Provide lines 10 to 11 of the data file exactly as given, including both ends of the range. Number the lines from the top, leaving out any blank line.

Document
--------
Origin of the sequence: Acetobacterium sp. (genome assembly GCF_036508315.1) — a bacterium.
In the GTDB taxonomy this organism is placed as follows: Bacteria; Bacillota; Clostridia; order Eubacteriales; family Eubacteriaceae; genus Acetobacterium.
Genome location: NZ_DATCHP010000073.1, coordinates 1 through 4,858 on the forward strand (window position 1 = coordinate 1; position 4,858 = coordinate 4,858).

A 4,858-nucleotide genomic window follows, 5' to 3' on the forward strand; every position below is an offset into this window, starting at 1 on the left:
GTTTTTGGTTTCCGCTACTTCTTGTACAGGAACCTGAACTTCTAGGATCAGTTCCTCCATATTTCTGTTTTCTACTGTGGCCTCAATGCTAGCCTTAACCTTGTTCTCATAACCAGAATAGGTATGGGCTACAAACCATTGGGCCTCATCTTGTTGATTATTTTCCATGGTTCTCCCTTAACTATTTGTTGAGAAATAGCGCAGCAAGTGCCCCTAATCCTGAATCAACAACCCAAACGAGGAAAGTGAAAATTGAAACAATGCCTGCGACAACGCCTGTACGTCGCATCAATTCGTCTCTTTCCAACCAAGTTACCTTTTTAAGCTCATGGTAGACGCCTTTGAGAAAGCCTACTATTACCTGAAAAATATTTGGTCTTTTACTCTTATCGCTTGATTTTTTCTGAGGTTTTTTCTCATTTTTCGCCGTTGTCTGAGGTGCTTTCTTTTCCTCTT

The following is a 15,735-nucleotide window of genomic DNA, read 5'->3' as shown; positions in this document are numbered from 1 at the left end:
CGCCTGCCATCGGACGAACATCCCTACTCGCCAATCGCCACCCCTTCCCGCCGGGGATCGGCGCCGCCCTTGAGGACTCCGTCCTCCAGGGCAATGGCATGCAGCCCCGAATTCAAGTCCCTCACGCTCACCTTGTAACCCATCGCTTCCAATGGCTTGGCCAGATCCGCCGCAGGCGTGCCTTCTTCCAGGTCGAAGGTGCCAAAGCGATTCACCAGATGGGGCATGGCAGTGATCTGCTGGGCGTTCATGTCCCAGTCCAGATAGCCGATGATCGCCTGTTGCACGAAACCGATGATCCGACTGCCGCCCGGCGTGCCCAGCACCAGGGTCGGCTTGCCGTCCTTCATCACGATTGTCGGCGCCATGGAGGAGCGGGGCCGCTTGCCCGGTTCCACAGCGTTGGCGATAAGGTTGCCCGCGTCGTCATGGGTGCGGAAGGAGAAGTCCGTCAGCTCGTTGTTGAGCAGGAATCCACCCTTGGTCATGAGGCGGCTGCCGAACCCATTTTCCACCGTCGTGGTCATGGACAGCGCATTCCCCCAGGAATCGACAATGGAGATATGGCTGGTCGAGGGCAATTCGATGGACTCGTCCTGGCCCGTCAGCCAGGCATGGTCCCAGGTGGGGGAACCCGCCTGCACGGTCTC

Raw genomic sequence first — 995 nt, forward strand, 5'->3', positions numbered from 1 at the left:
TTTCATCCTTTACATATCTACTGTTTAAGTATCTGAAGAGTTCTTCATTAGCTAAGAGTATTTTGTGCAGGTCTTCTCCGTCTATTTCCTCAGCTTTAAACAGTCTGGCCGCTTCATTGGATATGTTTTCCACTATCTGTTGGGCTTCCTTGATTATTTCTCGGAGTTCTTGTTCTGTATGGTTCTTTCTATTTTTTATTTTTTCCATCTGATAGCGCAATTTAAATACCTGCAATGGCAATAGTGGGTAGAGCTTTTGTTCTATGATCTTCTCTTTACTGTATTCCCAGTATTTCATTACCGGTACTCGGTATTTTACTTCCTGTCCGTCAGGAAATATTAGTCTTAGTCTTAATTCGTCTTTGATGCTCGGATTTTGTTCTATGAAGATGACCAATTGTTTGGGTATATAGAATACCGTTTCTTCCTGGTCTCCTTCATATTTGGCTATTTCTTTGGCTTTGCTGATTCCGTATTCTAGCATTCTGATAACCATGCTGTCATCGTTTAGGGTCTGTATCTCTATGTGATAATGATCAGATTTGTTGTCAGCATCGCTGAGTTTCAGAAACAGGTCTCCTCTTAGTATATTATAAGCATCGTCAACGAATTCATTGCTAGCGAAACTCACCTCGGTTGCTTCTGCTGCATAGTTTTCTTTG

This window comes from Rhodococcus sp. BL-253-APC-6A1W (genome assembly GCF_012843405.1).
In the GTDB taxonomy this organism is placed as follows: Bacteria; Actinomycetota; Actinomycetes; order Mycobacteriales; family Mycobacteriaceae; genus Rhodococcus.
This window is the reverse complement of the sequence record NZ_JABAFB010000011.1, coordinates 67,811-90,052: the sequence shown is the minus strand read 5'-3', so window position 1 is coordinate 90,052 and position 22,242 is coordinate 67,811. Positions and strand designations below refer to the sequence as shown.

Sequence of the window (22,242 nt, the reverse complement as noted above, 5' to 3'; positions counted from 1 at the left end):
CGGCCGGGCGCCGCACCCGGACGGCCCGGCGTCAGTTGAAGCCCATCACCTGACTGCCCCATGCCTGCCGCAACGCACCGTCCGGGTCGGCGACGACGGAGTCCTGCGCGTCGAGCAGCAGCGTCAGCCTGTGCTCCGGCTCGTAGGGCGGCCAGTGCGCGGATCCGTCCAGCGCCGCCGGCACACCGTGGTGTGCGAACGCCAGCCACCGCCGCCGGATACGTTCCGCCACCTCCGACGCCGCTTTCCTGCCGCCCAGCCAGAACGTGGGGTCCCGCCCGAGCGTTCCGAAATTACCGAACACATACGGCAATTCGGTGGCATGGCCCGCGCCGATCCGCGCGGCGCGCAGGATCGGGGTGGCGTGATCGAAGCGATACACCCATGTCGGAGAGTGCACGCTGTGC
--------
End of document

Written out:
This window comes from Rhodococcus sp. BL-253-APC-6A1W (genome assembly GCF_012843405.1).
In the GTDB taxonomy this organism is placed as follows: Bacteria; Actinomycetota; Actinomycetes; order Mycobacteriales; family Mycobacteriaceae; genus Rhodococcus.